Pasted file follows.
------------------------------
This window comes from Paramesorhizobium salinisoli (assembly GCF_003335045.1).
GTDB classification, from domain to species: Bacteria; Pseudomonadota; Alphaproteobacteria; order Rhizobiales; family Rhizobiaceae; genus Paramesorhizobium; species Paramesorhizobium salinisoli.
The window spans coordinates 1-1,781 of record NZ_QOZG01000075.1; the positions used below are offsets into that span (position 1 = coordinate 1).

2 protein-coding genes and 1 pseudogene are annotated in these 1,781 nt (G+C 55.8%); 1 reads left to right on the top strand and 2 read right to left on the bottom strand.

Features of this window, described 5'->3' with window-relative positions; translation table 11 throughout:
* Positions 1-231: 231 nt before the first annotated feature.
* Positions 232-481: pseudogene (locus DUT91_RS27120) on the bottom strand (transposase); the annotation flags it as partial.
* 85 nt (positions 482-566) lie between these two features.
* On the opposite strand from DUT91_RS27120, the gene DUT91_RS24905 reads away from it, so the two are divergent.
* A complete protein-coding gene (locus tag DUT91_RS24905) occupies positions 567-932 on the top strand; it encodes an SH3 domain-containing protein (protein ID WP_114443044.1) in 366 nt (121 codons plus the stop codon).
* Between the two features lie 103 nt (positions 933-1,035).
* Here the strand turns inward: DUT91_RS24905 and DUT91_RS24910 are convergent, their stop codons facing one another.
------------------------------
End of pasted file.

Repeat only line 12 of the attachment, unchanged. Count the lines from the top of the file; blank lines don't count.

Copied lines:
* Here the strand turns inward: DUT91_RS24905 and DUT91_RS24910 are convergent, their stop codons facing one another.